Another strong Olimar main, Robert “Myran” Herrin, didn’t mince words, saying the changes were “unnecessary” shortly after the patch’s release and calling out the competitors in the community whose complaints he felt prompted the nerfs. “Smash players were so bad at fighting a character who wasn’t even broken like previous games’ best characters they got him nerfed instead of learning the matchup,” he said, adding, “I’m not gonna drop [Olimar], I’m just frustrated with the balance team’s weird decision-making on what’s safe.”
More recently, Pichu main James “VoiD” Makekau-Tyson has admitted that he’ll be picking up new characters to cover the Pokémon’s weaknesses. “Top level Pichu is difficult, but this isn’t the selling point to me,” he said. “I play to have fun to the point I’ll risk winning simply to have fun. With that being said, I’ll go soul searching a little. I have many up to par secondaries, and I’ll work on them a lot more while using Pichu specifically.”
That said, there’s no doubt the community as a whole is looking forward to the patch making its debut on the competitive circuit. At Smash ‘n’ Splash 5 over the weekend, a raucous chant of, “3.1! 3.1! 3.1!” started in the audience while Dabuz’s Olimar dominated fellow finalist Justin “Wizzrobe” Hallett in the event’s Super Smash Bros. Ultimate tournament. Dabuz would ultimately tie for fifth, the latest in a long line of good-but-not-great performances for Olimar mains despite the community’s general consensus that he’s one of the best characters in the game.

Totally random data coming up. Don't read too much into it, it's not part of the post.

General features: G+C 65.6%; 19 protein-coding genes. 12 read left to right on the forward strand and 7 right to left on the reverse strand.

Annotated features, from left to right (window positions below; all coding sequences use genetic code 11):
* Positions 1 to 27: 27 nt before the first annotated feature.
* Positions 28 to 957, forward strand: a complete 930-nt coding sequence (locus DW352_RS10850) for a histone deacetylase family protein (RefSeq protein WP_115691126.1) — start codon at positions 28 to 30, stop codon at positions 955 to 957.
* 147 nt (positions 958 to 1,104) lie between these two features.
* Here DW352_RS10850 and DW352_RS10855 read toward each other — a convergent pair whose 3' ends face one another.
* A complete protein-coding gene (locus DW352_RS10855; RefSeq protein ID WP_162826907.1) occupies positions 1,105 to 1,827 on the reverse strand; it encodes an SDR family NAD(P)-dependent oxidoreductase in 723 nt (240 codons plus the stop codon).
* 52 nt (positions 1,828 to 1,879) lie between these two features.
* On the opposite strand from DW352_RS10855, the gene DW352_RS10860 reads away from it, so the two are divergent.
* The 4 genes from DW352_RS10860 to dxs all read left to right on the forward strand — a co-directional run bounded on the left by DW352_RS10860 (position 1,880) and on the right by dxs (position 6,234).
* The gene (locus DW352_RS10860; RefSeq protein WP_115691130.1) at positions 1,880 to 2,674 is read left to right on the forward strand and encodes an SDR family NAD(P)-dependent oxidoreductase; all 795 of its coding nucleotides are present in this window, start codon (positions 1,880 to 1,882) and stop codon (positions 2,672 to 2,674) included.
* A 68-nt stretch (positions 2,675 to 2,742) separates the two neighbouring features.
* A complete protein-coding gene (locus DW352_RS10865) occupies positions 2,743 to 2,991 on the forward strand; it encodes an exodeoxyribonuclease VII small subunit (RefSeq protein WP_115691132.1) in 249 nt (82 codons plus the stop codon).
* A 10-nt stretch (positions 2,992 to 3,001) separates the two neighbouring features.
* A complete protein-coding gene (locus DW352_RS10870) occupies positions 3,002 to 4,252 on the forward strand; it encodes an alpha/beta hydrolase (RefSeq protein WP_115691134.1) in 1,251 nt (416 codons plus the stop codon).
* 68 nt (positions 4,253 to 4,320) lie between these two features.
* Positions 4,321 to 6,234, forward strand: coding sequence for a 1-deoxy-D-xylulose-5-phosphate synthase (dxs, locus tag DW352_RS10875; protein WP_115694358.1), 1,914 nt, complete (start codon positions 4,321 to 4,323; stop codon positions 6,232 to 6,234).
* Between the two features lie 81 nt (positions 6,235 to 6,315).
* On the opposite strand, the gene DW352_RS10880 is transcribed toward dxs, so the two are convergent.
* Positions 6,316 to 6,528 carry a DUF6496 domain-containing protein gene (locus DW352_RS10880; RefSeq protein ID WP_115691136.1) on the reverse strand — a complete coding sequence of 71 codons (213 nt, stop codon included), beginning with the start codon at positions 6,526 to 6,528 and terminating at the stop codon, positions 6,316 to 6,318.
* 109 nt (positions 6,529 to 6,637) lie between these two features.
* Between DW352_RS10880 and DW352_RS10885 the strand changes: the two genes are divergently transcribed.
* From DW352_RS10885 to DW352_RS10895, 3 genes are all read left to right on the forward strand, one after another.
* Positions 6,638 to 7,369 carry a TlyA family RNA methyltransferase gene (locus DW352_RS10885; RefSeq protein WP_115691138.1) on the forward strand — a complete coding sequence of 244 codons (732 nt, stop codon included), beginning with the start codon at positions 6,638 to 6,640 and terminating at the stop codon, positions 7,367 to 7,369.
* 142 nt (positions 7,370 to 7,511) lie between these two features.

“Those 3.1 chants lol,” Dabuz responded on Twitter later. “Y’all better realize I’m not going anywhere next patch.”
Balance changes in fighting games aren’t made in a vacuum. Individual character changes might not play out in competition like they read on paper because of the way the game develops overall. Pichu, Olimar, Peach, and Daisy were quite obviously toned down, but that doesn’t mean new strategies and techniques won’t be discovered in the future that make them stronger or perhaps even irrelevant. Fighting game competition is constantly evolving, with characters and tactics coming into vogue in a flash and falling out of favor just as fast. We’ll have to keep a close eye on Super Smash Bros. Ultimate competition for a clear idea of what this patch means to high-level play as a whole, but one thing is for sure: The game’s strongest characters aren’t nearly as scary as they once were.